Embodiments of Resistance: Fashioning the South African Body Politic

This collaborative project aims to consider the visual vocabulary of the liberation struggle in South Africa, as expressed in protest t-shirts archived at SAHA, in order to explore the ways in which this vocabulary can inform contemporary, socially engaged South African design, and to introduce learners, students and activists to this heritage, all within the curatorial framework of a museum.

Photograph of t-shirt archived at SAHA. Source: Frances Andrew


The South African History Archive (SAHA) has in its custody significant collections of artefacts of visual resistance, with over 6000 unique South African struggle art posters, as well as ephemera dating primarily from the 1980s, including over 350 struggle t-shirts. While the majority of these visual materials date from the period between the late 1970s and the early 1990s, the earliest posters were produced by the Communist Party of South Africa in 1941 and SAHA continues to collect South African struggle t-shirts and posters from political and social movements, reflecting human rights issues to the present day.

These materials come together as a striking visual representation of the ongoing attempts of South African communities to assert their right to be heard, to challenge and demonstrate their defiance of injustice and to claim public space to assert and defend human rights in the country. 

SAHA has been involved with the creation and production of two publications relating to our poster collection - Images of Defiance (1991 and 2004) and Red on Black (2007), and the history of struggle posters in South Africa, while far from comprehensive, is relatively well documented. In contrast, while it has been asserted that the "use of the t-shirt as a form of public testimony and political protest' constitutes ‘an important tradition of visual resistance that is historically specific to South Africa' , there has been little research conducted into the ways in which the struggle t-shirts form historical records, providing a rich visual telling of our history.

There is therefore a need to work with the makers of struggle t-shirts, mostly active in the 1980s, to gather more detailed information about the creation, production and distribution of such t-shirts, and their relationship to other forms of visual resistance like the posters, so as to improve and update the existing historical record.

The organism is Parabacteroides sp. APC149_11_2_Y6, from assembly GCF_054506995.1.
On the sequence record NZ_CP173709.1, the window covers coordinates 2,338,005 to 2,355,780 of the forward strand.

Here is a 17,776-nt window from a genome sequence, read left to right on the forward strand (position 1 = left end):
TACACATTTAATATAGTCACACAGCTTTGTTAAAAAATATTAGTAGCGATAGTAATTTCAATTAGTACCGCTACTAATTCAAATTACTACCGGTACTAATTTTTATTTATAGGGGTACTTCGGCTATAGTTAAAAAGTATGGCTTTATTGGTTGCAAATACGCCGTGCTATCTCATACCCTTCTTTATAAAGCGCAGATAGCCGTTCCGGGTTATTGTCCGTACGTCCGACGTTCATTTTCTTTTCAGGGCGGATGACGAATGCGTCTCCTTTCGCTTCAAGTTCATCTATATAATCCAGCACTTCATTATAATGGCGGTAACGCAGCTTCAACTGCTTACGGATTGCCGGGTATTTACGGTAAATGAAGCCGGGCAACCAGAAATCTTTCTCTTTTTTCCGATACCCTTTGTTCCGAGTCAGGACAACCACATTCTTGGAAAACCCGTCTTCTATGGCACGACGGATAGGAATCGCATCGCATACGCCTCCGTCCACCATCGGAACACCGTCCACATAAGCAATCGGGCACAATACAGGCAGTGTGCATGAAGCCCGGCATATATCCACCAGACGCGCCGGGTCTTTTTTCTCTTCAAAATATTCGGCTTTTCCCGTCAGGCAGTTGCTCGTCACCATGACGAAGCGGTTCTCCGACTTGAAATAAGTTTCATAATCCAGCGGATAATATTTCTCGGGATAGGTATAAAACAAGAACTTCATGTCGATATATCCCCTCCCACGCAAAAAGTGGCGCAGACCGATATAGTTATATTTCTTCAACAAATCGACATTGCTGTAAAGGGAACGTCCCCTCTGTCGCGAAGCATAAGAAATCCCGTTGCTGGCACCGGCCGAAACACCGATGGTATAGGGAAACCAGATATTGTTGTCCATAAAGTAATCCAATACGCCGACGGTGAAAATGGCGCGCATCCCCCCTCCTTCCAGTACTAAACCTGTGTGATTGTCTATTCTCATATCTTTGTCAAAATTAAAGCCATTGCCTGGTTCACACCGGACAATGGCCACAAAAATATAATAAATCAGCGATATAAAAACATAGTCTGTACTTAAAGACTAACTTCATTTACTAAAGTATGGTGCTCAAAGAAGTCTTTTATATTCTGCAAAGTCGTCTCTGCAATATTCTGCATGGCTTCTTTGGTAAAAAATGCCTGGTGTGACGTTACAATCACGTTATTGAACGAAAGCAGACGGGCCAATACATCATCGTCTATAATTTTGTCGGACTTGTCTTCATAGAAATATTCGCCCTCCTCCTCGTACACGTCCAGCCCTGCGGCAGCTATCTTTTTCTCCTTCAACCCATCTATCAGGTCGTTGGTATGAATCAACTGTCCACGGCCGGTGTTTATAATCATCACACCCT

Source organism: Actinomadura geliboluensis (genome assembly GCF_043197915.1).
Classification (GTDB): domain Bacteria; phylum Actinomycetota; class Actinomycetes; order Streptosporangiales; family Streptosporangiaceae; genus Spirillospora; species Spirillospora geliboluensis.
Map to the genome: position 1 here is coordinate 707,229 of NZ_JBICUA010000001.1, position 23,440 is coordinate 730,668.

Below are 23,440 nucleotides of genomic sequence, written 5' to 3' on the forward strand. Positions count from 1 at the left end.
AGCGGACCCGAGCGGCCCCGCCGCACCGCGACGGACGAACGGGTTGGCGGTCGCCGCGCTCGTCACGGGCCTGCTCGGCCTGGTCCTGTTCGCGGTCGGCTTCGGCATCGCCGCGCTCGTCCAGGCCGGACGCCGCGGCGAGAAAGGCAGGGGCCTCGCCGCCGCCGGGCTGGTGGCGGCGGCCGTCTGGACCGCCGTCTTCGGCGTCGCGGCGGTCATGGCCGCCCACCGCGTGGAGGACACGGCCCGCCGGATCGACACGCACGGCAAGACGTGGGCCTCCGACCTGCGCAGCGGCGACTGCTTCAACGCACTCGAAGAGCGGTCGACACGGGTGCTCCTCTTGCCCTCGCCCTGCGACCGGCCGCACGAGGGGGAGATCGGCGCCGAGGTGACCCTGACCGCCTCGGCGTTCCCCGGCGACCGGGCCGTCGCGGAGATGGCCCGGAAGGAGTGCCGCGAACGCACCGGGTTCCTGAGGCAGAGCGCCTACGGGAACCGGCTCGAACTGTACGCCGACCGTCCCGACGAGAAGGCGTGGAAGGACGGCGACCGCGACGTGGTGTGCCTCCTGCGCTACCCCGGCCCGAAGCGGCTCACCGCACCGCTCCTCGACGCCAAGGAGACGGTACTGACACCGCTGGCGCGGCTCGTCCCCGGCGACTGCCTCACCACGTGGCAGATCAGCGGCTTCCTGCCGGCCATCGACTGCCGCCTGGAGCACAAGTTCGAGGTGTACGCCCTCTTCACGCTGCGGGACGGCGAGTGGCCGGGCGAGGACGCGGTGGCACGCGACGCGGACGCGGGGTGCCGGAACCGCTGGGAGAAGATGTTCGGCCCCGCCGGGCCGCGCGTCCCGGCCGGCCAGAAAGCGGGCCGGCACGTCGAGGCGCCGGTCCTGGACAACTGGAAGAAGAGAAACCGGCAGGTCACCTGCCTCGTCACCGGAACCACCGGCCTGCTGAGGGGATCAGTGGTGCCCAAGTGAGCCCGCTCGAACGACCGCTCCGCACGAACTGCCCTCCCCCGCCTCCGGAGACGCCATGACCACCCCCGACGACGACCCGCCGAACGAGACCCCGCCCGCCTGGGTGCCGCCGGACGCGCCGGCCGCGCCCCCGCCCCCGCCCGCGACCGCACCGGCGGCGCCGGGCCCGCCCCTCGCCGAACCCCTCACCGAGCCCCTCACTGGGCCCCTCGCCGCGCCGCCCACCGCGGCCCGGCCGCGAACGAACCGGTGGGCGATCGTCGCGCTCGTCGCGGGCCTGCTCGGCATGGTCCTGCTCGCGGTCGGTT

Using the SAHA collection as a starting point to explore the role of t-shirts in the anti-apartheid struggle, SAHA, in conjunction with Frances Andrew (a fashion curator and theorist focussing on   political clothing, and struggle t-shirts specifically) will conduct in-depth archival and oral history research into t-shirts as an ‘embodied practice of resistance and testimony' and the role of (often unknown) designers and artists in contributing to the liberation struggle. This research will, in turn, feed into accurate meta-data development for digitization and future research relating to resistance art in South Africa, and enable future research and reflection on how the visual vocabulary that emerges from these t-shirts informs art, craft and design today.


To document, preserve and reflect upon the history of apartheid era protest t-shirts through oral history, archival audit and curatorial processes in order to:

  • Build, consolidate and profile a substantial archive on the history of struggle t-shirts to be made available to future generations.
  • Encourage young designers to become more conscious of the history, role and social implications and possibilities of design in South Africa in promoting and supporting human rights initiatives;
  • Support youth activists from community based organizations in designing and developing materials to promote strategic advocacy work;
  • Enable learners to interact with this heritage in order to build understanding of both past and present struggles for justice in South Africa, as expressed through design;
  • Promote greater understanding of the role of resistance art, as embodied in the t-shirt, in past and on-going struggles for justice in South Africa through physical and virtual exhibitions